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We're All A Bit Mental (And I'm Okay With That)

18/05/2017 15:01 BST | Updated 18/05/2017 15:01 BST

I can't overstate how happy I am that mental health is not only a topic of conversation these days, but a source of hope for the future. A future in which we're a little more candid about the awkward things we think and feel, and better placed to understand both ourselves and each other.

One of my biggest beefs with this country (and the world in general) is how reactive we are - none more so than in our approach to health care - and while the increased discussion around mental health has tried to change that, I don't feel like it's trying hard enough.

It's not that I don't appreciate the progress that's been made, it's just that parts of the existing narrative are still a little divisive and often draw a line between the haves and the have nots - those who are broken and need fixing, and those who aren't and don't.

So how about we take a different view. One that isn't here to undermine anyone who suffers - far from it - but one that's here to open the door to a world in which we're all involved...

 

I don't know a single person who doesn't have some experience of mental health problems. That's the God's honest truth. And neither do you. Am I being pedantic? Maybe a little. Am I being serious? Deadly. Let's break it down...

- Mental: relating to the mind.

- Health: a person's condition.

- Condition: the state of something or it's working order.

- Problem: a matter regarded as unwelcome or harmful and needing to be dealt with.

 

Of course the degree to which those problems are harmful and need dealing with will vary greatly between individuals, as will the cause of those problems, but the fact remains - we are all on the scale in some way, large or small, and we should all take a moment to remember that.

 

I must repeat that this (rather basic) revelation isn't designed to belittle anyone with more serious or lasting mental health issues - quite the opposite. If we can accept the fact that everyone suffers from problems of the mind, then not only are we immediately better placed to understand, empathise and converse, but those who need help are also better placed to reach out and ask for it.

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Credit: Author's Own

The fact is, there will never be a 'one size fits all' method to fixing this stuff - we're all so different and one person's source of strength may be another person's source of guilt - but there's plenty of information out there and when it comes to mental health, knowledge really is power. A recent viral video, featuring author Mo Gawdat, describes happiness as not what the world gives you, but what you think about what the world gives you - and that really struck a chord with me.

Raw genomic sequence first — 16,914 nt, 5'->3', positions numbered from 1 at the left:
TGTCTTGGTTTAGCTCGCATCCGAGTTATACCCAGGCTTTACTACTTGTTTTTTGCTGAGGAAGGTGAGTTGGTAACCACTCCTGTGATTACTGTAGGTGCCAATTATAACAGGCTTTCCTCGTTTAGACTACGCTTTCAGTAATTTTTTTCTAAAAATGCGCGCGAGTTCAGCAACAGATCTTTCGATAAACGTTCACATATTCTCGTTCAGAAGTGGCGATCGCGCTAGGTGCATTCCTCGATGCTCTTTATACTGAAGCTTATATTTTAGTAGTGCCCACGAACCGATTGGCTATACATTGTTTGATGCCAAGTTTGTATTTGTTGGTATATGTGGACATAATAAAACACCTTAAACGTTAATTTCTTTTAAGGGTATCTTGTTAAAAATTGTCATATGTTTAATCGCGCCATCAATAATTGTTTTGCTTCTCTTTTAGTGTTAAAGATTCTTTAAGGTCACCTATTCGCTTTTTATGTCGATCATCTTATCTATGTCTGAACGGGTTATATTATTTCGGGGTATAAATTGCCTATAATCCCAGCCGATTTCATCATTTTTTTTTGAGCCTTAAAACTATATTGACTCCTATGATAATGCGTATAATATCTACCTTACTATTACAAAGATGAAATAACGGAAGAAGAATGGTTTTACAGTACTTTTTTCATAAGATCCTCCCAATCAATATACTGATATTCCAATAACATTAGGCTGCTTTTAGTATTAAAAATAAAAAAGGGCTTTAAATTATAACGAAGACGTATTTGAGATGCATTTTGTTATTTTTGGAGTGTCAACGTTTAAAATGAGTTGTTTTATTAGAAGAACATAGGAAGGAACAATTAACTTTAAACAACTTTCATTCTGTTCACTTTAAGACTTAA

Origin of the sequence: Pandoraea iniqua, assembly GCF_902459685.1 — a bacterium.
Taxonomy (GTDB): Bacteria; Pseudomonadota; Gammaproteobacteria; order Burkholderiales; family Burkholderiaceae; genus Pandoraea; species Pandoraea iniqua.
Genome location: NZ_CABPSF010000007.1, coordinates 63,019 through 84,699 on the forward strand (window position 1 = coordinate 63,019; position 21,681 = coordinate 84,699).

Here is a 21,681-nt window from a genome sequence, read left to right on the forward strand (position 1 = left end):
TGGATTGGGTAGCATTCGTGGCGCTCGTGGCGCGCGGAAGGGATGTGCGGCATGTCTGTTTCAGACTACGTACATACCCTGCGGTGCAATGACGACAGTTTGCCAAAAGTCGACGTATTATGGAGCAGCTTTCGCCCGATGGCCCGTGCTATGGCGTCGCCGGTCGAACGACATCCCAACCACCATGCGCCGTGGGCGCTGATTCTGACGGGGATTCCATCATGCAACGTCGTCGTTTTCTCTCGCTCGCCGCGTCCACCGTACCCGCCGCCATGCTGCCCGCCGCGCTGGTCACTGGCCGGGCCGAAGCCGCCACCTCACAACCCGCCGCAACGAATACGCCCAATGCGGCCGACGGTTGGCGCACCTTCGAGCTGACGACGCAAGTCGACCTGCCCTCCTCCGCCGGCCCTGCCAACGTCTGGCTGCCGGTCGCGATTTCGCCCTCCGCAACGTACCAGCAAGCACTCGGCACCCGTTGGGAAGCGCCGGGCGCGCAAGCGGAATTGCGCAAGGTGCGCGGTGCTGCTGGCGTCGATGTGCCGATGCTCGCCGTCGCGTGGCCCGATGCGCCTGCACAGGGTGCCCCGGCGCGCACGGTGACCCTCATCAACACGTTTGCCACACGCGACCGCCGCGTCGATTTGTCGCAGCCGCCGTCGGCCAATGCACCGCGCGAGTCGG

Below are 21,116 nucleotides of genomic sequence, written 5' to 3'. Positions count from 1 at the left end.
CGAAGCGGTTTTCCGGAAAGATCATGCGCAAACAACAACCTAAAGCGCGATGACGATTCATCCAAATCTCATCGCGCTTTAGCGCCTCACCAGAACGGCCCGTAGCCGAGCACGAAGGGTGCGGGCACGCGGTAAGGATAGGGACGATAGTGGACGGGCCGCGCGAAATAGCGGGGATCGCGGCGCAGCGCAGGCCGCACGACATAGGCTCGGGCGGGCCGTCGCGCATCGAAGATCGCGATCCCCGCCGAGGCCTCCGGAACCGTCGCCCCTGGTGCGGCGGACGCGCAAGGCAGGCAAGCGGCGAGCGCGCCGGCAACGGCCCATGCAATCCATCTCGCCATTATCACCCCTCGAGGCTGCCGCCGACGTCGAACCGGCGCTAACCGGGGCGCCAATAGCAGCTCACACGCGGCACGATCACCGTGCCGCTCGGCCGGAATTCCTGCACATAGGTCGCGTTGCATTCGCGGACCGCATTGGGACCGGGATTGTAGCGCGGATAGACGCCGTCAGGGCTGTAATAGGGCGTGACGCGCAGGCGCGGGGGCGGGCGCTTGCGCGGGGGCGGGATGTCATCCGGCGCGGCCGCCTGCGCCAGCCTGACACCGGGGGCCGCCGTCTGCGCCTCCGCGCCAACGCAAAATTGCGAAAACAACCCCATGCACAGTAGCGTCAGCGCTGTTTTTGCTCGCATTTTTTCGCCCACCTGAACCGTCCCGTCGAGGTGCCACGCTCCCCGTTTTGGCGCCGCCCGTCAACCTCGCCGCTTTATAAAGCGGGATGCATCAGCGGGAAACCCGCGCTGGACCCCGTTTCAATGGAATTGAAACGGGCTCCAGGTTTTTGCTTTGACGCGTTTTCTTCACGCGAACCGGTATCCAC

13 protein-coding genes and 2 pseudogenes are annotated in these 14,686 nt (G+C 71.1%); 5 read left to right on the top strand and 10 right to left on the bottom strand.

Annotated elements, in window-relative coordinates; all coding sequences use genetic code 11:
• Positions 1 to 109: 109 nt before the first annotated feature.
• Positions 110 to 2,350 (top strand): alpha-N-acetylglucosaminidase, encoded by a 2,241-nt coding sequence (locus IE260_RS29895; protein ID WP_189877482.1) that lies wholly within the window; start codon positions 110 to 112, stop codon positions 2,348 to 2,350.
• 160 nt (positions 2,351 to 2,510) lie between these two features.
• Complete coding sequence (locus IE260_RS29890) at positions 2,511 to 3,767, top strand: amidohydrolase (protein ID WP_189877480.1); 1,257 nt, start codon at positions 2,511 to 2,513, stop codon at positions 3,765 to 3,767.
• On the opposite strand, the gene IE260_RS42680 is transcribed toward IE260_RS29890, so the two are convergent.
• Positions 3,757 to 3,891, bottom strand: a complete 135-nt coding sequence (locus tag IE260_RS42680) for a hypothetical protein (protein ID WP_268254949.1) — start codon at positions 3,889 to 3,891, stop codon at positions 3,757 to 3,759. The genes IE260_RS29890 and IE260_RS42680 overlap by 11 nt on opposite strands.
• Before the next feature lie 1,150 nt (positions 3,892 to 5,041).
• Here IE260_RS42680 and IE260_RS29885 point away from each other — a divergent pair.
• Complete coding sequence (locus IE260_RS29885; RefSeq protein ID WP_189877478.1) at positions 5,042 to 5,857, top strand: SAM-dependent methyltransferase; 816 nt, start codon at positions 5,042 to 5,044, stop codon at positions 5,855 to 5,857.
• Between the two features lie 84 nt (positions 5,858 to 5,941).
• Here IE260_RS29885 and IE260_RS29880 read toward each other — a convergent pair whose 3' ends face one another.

Suppose we'd been taught in school that depression is really just a biological alarm system, designed to stop us from functioning properly when one or more of our innate needs as a human isn't being met. Or suppose the word 'problem' was never invented. It is, after all, just a word. Someone made it up... to try and categorise... a thought about a feeling? Okay, so what if the words 'thoughts' and 'feelings' were never invented? Would we think and feel the way we currently do about this thing we call depression? I doubt it.

 

See, both of those things are true... if you'd like them to be. The first is taken from the Human Givens school of thought - a relatively recent and seemingly lesser known approach to treating depression and other mental health conditions... and the second is from philosopher Alan Watts - who talks of how us humans are fascinated with words and labels, and spend much of our time solving problems, most of which are only created by words in the first place! These are just two ways of thinking - I'm not saying they're right and I'm not saying they're wrong... I'm literally just saying.

 

If you're reading this with a cynical eye, that's fine, I don't blame you. Even at the height of my own struggles I was still avoiding the obvious truth. The notion that me or anyone in my family might ever suffer from mental health problems was alien to me. Not because I wasn't aware of such problems - but because I didn't think they applied to 'people like us'. We weren't 'broken', so we didn't need 'fixing'.

 

But these days I've completely changed my tune and the reality couldn't be any clearer - we're all in this together and there's no shame in any of it. Our friends, our families, our colleagues, the Uber driver, the post office worker, the politician - all of us have some experience of mental health problems, whether or not we choose to label them as such...

And you know what? I'm totally fine with that... I just wish I'd realised sooner.

 

More information about the Human Givens Institute.

Hear Alan Watts speak about words and problems.

Watch Mo Gawdat's interview about the happiness algorithm.

Read Frank's article in The Independent, for Mental Health Awareness Week.